Tamar Berk has officially premiered her new video for the single titled ‘Cleveland’ on Jammerzine. Finding that special bond of your hometown is one of those things you don’t really realize until you move away. I had that same experience visiting the house I grew up in recently. Tamar captures that longing perfectly and melodically in this new track and video with childhood images and film overlaid on the present. Because, isn’t that what helps shape and define us? I get what you’re saying here, Tamar, as a fellow Midwesterner and as someone who is in self-rediscovery. This song perfectly fits in my mind as a soundtrack for the immediate future. And gives me new ideas for the road ahead. And, isn’t that what the best songwriters do for us?

About Tamar Berk

Tamar Berk was born in Cleveland, home of the Rock and Roll Hall of Fame, which seems appropriate because she has been writing songs from the age of 16, and playing in a multitude of bands since she graduated Kent State and headed to Chicago, where her contemporaries included alternative breakouts like Liz Phair, Veruca Salt and Urge Overkill.

Tamar’s new, solo album, The Restless Dreams of Youth, a title taken from her favorite Rush track, “Subdivisions” is a set of songs, both old and new, that finds the woman she is now ruefully reflecting back on the experiences that led her to the present.

“I feel like I’m at the age where I’m still restless, still trying to prove myself,” says Tamar about the album’s title. “I still have dreams of things I want to do, and that uneasy feeling of what else I have to accomplish. I’m still in that mind set.”

Like Phoebe Bridgers, Courtney Barnett and Soccer Mommy, Tamar Berk is a plainspoken woman with a lot on her mind, expressing her innermost thoughts in pop songs, ear worm hooks and choruses, doing it for the same reason she started… because she wants and needs to. The circle is complete and yet, The Restless Dreams of Youth still linger into adulthood.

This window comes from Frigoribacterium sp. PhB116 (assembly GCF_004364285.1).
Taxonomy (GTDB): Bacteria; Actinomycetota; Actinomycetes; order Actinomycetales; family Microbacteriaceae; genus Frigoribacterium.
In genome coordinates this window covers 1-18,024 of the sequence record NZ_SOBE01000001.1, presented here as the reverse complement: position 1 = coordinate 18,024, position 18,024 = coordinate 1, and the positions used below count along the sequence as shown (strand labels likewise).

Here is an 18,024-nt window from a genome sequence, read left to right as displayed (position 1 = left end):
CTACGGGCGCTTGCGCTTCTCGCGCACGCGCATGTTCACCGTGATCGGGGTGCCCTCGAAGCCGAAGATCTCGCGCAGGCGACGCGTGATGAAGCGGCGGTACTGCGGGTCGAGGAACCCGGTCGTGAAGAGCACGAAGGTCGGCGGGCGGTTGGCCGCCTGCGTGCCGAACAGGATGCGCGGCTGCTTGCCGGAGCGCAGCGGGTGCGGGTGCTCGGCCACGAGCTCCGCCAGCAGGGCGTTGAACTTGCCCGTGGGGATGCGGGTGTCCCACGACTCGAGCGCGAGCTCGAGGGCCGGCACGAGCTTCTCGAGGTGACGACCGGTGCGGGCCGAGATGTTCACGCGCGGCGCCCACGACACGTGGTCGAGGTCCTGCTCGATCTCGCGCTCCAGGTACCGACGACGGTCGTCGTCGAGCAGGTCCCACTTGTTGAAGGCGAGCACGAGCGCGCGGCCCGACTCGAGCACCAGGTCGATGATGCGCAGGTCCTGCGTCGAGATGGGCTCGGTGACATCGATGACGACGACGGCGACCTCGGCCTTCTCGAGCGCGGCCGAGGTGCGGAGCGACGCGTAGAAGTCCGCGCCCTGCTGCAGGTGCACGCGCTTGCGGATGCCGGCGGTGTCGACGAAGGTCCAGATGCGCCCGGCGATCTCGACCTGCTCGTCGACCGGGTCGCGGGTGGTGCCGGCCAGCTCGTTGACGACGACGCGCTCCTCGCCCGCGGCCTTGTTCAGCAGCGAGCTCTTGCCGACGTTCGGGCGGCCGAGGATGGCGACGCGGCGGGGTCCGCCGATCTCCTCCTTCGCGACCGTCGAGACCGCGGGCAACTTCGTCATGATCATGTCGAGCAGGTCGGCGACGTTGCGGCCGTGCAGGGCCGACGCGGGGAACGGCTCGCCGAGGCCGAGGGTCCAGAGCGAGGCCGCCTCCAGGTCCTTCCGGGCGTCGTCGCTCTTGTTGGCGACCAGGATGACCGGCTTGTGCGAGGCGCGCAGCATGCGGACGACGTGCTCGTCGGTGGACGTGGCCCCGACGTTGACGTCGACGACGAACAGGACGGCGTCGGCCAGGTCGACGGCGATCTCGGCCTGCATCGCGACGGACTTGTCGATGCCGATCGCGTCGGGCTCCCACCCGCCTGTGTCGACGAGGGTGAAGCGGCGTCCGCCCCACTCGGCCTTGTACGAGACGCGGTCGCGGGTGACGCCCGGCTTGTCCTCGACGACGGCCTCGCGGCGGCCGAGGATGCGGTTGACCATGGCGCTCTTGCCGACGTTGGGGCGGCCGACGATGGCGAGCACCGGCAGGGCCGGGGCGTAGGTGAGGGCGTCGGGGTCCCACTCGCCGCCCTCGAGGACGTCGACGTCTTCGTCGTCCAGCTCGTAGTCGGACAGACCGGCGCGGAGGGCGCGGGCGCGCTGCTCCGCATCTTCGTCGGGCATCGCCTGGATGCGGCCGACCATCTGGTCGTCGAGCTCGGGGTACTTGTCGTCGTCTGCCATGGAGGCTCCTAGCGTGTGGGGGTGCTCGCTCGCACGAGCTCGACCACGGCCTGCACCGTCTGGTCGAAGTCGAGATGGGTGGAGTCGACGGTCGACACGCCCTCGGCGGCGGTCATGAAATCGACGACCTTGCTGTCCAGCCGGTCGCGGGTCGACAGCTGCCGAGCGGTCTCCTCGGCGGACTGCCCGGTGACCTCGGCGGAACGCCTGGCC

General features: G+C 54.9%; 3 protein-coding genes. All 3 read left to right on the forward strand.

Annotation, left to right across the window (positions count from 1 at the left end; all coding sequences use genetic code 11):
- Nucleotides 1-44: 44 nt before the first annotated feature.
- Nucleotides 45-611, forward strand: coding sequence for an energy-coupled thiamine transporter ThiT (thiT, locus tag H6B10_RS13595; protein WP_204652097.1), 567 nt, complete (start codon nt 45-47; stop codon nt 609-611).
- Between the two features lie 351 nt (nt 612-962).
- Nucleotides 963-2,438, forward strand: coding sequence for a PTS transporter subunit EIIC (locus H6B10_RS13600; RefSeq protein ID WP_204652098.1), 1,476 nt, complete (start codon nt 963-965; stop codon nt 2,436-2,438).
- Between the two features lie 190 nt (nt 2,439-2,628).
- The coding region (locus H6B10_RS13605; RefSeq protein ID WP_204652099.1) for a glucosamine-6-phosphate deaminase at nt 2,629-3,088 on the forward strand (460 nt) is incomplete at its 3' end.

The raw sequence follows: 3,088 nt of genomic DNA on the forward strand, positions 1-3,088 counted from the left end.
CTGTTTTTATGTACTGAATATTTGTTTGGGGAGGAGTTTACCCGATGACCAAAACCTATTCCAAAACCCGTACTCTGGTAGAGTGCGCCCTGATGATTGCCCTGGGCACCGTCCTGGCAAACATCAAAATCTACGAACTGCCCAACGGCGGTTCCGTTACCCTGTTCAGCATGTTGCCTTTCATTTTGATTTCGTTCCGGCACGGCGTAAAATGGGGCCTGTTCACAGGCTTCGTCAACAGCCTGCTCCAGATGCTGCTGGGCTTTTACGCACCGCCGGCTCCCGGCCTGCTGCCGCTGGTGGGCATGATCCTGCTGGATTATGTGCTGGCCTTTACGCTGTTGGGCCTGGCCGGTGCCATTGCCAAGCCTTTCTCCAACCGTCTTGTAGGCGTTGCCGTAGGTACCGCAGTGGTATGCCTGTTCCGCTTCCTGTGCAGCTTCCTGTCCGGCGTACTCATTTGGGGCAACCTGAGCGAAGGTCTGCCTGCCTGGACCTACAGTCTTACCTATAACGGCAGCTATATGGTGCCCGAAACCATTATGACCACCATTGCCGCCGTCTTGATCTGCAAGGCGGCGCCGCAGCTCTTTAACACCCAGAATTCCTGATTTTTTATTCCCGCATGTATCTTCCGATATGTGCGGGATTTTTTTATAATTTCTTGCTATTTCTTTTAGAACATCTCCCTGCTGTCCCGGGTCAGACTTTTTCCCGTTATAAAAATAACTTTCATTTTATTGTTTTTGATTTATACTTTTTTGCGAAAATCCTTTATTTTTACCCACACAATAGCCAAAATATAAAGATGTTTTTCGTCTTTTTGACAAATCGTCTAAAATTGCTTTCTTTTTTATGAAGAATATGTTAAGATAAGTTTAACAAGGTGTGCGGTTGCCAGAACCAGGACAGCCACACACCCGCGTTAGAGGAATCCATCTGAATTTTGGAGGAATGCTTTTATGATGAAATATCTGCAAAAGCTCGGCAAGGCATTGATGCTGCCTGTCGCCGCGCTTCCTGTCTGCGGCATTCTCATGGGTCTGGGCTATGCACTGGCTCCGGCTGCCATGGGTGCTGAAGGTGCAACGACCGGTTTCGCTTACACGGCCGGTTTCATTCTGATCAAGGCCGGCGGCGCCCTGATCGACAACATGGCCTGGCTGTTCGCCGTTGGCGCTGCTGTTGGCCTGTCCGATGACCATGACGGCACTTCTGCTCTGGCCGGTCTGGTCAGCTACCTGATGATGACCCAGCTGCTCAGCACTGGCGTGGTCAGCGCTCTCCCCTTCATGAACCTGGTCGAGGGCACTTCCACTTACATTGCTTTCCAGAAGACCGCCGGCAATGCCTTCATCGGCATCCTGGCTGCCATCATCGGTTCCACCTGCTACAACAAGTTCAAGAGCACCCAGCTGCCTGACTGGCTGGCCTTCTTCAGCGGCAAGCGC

Faced with a pandemic, Tamar began writing new songs and listening to hundreds of four-track demos and began a period of rewriting and recording, enlisting good friend Matt Walker (Morrissey, Garbage, Smashing Pumpkins) to provide remote drum tracks, Sean O’Keefe (Fallout Boy, Rachel Yamagata, Plain White T’s, Motion City Soundtrack) to mix the tracks, and Matt Thompson (Maita, The Hague) to help record.

“The Restless Dreams of Youth weave together the many stories and chapters of my life, each song unique, and personal, and yet they all come together in a sort of anthology of my life.”

That comes across clearly on the first single/video “Shadow Clues,” a dark, acoustic riff-driven song inspired by Plato’s allegory of the cave about how reality might be judged based on shadows, or flickering images on the walls accompanied by a video shot at the dark, wet stairway of the sea lion caves in La Jolla, San Diego. It’s also a nod to the hints and tells that serve as missed or miscommunication in any long-term relationship.

The chunky Cars/The Cure ‘80s new wave pop of “Better Off Meditating” also offers a tongue-in-cheek look at being taken for granted by someone you know only too well, while indie-pop “Skipping the Cracks” examines how hard it is to keep a band (or any family) together, complete with talks of leaving and miscommunications.

The piano-driven “A New Case” isn’t ironically, about Covid (it was written before), but was inspired by Tamar listening to Joni Mitchell’s Blue (and “A Case of You”), and “Socrates and Me” was a nod to her final, unsettled days in gloomy Portland when she and her daughter lived in their empty house with only a mattress on the floor.

Perhaps the new song most personal to Tamar is melodic “Cleveland,” named after her hometown and by extension, a nod to regrets real and imagined. “It’s a strange, bittersweet thing, but no matter where I live, I’m always going to feel a pull, a connection there. I still think about things that haunted me growing up.”

These are Tamar’s first solo recordings since releasing an extended EP with old tracks on leading Chicago indie Minty Fresh. Her music has also appeared on such prestigious indie labels as Kill Rock Stars and Invisible Records.

“What it comes down to is, writing and recording songs in my bedroom is still what I love to do the most,” she says. Lucky for us.